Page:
After a weekend when Americans took to social media to debate President Trump’s admonishment of N.F.L. players who do not stand for the national anthem, a network of Twitter accounts suspected of links to Russia seized on both sides of the issue with hashtags such as #boycottnfl, #standforouranthem and #takeaknee. As Twitter prepared to brief staff members of the Senate and House intelligence committees on Thursday for their investigation of Russian interference in the 2016 election, researchers from a public policy group have been following hundreds of accounts to track the continuing Russian operations to influence social media discourse and foment division in the United States. For three weeks, a harsh spotlight has been trained on Facebook over its disclosure that Russians used fake pages and ads, designed to look like the work of American activists, to spread inflammatory messages during and since the presidential campaign.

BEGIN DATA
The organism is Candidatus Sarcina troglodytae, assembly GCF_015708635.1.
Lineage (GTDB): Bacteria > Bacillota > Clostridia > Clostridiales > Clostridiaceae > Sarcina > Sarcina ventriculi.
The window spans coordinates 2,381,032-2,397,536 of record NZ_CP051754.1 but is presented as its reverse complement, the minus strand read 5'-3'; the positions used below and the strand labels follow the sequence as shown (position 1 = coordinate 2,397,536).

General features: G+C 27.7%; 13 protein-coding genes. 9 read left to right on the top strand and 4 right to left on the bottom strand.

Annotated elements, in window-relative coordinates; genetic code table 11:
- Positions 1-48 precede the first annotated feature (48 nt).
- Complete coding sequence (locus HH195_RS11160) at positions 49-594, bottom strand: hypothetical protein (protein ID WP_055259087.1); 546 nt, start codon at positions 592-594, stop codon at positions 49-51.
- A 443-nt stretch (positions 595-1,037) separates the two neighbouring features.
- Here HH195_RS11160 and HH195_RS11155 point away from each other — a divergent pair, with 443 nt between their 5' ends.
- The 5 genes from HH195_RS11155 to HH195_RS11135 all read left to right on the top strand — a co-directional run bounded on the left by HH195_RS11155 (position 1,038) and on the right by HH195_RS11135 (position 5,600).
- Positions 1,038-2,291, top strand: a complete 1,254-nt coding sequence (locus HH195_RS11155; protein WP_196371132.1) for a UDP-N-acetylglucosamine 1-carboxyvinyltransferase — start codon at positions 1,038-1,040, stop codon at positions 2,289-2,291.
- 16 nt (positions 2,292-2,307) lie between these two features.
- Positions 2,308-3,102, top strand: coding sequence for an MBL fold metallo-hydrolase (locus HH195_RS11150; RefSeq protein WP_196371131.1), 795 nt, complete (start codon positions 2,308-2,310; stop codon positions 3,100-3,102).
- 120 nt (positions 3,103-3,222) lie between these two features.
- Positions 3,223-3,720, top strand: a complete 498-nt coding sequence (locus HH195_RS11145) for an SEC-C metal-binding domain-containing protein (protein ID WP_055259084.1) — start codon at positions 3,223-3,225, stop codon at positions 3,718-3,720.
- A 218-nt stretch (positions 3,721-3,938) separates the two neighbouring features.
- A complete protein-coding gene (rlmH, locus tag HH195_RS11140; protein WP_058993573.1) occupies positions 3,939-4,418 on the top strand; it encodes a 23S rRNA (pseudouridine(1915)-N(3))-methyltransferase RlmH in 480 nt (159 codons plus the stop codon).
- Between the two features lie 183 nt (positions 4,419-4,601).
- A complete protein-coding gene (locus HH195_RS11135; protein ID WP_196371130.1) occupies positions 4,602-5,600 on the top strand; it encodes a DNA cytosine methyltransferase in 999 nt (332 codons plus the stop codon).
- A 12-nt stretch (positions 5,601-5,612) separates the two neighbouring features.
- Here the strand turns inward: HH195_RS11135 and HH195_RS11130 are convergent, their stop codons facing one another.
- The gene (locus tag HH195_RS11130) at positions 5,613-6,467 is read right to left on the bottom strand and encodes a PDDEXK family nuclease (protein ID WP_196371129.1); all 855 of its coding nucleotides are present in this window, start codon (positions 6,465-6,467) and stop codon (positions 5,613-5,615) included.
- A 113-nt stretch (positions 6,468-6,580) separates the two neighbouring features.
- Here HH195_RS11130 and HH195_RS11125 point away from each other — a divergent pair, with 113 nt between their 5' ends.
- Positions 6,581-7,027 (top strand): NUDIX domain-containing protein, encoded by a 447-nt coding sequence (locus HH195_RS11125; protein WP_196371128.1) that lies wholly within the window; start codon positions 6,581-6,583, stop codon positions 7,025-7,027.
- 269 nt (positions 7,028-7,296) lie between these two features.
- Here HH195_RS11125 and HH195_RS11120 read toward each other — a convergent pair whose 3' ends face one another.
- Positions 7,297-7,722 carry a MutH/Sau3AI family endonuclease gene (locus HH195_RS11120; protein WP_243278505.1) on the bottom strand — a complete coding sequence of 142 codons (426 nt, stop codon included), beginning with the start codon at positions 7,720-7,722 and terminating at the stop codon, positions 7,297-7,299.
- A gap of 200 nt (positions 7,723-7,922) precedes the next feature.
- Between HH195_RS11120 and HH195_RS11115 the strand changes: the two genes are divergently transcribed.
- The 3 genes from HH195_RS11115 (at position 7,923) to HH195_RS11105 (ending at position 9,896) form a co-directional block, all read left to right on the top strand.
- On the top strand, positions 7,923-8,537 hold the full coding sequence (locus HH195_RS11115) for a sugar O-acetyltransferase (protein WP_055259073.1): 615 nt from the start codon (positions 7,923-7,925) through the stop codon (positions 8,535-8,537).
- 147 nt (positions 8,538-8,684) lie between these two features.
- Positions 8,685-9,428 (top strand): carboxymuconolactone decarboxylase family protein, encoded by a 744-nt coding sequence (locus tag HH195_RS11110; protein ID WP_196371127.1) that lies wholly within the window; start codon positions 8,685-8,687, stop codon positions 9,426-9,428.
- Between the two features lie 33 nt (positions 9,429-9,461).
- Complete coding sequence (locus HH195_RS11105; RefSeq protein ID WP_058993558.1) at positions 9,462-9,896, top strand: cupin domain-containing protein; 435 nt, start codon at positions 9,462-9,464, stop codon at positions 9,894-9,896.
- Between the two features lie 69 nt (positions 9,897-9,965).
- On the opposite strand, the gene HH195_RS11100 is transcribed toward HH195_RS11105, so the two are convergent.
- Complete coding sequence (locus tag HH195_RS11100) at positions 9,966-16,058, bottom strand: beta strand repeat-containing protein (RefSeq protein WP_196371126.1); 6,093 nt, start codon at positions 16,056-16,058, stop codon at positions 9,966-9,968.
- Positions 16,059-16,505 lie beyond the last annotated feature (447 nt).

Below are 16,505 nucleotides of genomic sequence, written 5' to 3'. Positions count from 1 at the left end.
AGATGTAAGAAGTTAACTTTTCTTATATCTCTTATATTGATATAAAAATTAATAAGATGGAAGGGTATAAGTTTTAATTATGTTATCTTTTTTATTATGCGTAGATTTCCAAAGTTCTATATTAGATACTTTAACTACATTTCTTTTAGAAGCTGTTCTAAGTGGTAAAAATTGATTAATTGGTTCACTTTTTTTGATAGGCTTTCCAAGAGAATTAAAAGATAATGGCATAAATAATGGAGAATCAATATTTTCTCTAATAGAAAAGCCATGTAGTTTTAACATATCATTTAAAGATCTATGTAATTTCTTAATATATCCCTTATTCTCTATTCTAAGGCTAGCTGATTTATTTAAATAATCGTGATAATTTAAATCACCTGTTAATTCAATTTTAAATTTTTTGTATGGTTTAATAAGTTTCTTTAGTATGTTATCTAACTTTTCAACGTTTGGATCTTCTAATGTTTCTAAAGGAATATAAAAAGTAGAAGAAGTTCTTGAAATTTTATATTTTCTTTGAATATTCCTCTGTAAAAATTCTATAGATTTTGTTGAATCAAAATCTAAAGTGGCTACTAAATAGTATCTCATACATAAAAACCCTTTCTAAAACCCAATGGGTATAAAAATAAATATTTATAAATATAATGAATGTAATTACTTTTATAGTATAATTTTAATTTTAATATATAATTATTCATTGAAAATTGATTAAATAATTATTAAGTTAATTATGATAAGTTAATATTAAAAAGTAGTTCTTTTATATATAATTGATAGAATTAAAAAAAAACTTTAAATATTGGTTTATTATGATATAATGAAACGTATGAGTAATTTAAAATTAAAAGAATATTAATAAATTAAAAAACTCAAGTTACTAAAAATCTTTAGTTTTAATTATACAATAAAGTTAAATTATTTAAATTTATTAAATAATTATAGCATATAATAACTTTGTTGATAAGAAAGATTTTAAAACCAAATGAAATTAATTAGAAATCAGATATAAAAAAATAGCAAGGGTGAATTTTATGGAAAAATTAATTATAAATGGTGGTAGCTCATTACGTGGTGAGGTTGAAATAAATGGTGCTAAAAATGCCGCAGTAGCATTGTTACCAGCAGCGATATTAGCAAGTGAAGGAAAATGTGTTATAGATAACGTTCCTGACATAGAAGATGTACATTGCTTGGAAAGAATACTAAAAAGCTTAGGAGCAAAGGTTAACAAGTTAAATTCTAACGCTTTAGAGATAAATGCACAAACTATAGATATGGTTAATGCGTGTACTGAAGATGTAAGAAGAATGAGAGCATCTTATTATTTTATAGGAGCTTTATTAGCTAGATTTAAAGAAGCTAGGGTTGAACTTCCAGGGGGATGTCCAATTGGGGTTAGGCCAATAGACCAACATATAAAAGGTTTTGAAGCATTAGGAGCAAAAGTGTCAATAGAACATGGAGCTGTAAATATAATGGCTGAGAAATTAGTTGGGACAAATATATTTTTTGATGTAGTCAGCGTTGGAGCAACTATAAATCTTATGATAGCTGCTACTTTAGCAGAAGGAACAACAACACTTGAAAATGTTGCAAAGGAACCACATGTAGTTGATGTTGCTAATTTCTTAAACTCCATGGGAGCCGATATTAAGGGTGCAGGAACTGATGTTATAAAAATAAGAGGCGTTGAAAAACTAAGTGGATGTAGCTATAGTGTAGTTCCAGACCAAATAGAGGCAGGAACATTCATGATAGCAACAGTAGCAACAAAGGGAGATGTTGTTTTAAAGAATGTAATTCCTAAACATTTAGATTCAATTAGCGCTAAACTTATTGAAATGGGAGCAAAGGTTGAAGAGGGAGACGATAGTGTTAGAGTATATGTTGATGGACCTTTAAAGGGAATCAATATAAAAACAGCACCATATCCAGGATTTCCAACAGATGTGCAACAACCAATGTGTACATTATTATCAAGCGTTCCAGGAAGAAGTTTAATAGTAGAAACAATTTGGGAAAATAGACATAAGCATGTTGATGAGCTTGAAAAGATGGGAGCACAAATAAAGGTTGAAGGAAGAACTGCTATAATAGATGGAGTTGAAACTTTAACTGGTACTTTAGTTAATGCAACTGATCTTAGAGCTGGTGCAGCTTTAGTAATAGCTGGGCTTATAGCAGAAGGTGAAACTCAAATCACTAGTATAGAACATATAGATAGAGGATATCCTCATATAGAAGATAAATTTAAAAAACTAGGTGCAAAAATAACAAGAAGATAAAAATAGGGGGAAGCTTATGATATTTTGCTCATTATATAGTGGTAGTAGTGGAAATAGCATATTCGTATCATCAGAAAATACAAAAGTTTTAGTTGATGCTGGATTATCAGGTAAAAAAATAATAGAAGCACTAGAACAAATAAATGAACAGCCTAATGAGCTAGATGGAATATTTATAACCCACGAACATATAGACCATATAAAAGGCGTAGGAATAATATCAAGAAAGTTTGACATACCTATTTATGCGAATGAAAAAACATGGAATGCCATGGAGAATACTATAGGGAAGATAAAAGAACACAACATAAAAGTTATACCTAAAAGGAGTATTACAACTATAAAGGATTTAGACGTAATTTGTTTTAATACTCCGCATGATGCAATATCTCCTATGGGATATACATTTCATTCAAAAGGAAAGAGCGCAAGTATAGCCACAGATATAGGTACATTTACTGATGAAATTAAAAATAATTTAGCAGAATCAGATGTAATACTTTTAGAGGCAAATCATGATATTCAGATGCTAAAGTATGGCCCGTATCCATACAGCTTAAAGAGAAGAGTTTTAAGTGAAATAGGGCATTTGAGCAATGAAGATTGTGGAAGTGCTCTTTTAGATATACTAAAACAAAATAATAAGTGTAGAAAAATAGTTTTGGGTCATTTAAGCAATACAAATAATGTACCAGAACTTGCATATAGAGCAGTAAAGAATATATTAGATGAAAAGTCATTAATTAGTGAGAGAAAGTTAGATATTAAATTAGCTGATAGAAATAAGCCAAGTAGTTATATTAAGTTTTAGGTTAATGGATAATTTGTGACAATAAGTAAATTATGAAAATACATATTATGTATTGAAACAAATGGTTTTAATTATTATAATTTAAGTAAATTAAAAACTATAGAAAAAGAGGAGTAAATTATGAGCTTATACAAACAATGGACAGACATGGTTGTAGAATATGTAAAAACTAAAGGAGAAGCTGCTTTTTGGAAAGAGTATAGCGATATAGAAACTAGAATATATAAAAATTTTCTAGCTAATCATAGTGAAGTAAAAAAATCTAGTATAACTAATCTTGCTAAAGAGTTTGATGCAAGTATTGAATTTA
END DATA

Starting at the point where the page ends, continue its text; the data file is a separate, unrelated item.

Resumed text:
But there is evidence that Twitter may have been used even more extensively than Facebook in the Russian influence campaign last year. In addition to Russia-linked Twitter accounts that posed as Americans, the platform was also used for large-scale automated messaging, using “bot” accounts to spread false stories and promote news articles about emails from Democratic operatives that had been obtained by Russian hackers.
Twitter has struggled for years to rein in the fake accounts overrunning its platform. Unlike Facebook, the service does not require its users to provide their real name (or at least a facsimile of one) and allows automated accounts — arguing that they are a useful tool for tasks such as customer service. Beyond those restrictions, there is also an online black market for services that can allow for the creation of large numbers of Twitter bots, which can be controlled by a single person while still being difficult to distinguish from real accounts.